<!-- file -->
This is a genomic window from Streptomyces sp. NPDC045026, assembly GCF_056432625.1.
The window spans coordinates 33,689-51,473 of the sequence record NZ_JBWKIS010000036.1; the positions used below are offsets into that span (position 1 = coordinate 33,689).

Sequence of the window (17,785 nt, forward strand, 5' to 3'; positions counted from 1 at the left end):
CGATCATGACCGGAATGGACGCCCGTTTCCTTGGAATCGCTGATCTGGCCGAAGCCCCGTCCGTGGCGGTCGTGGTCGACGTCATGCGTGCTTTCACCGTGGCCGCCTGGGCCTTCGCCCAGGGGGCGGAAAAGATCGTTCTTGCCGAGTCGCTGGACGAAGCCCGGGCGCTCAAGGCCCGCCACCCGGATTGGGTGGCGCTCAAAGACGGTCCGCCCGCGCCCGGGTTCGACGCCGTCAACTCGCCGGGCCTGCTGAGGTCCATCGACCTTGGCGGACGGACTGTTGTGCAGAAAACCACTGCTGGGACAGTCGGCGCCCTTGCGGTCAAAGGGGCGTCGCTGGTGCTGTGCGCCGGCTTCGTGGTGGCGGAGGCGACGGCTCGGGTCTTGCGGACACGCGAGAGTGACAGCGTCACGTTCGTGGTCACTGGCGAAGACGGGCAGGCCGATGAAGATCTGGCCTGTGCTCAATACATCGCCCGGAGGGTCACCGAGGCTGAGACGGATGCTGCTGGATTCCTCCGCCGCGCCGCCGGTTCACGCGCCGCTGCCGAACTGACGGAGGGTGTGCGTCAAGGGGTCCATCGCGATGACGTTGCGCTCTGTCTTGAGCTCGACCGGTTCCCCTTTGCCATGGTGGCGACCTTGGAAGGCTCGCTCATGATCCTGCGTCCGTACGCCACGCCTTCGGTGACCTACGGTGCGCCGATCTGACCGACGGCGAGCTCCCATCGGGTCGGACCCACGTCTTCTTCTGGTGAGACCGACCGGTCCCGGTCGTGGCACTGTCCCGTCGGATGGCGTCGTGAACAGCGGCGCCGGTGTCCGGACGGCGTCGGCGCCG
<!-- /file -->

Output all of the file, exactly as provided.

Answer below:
This is a genomic window from Streptomyces sp. NPDC045026, assembly GCF_056432625.1.
The window spans coordinates 33,689-51,473 of the sequence record NZ_JBWKIS010000036.1; the positions used below are offsets into that span (position 1 = coordinate 33,689).

Sequence of the window (17,785 nt, forward strand, 5' to 3'; positions counted from 1 at the left end):
CGATCATGACCGGAATGGACGCCCGTTTCCTTGGAATCGCTGATCTGGCCGAAGCCCCGTCCGTGGCGGTCGTGGTCGACGTCATGCGTGCTTTCACCGTGGCCGCCTGGGCCTTCGCCCAGGGGGCGGAAAAGATCGTTCTTGCCGAGTCGCTGGACGAAGCCCGGGCGCTCAAGGCCCGCCACCCGGATTGGGTGGCGCTCAAAGACGGTCCGCCCGCGCCCGGGTTCGACGCCGTCAACTCGCCGGGCCTGCTGAGGTCCATCGACCTTGGCGGACGGACTGTTGTGCAGAAAACCACTGCTGGGACAGTCGGCGCCCTTGCGGTCAAAGGGGCGTCGCTGGTGCTGTGCGCCGGCTTCGTGGTGGCGGAGGCGACGGCTCGGGTCTTGCGGACACGCGAGAGTGACAGCGTCACGTTCGTGGTCACTGGCGAAGACGGGCAGGCCGATGAAGATCTGGCCTGTGCTCAATACATCGCCCGGAGGGTCACCGAGGCTGAGACGGATGCTGCTGGATTCCTCCGCCGCGCCGCCGGTTCACGCGCCGCTGCCGAACTGACGGAGGGTGTGCGTCAAGGGGTCCATCGCGATGACGTTGCGCTCTGTCTTGAGCTCGACCGGTTCCCCTTTGCCATGGTGGCGACCTTGGAAGGCTCGCTCATGATCCTGCGTCCGTACGCCACGCCTTCGGTGACCTACGGTGCGCCGATCTGACCGACGGCGAGCTCCCATCGGGTCGGACCCACGTCTTCTTCTGGTGAGACCGACCGGTCCCGGTCGTGGCACTGTCCCGTCGGATGGCGTCGTGAACAGCGGCGCCGGTGTCCGGACGGCGTCGGCGCCG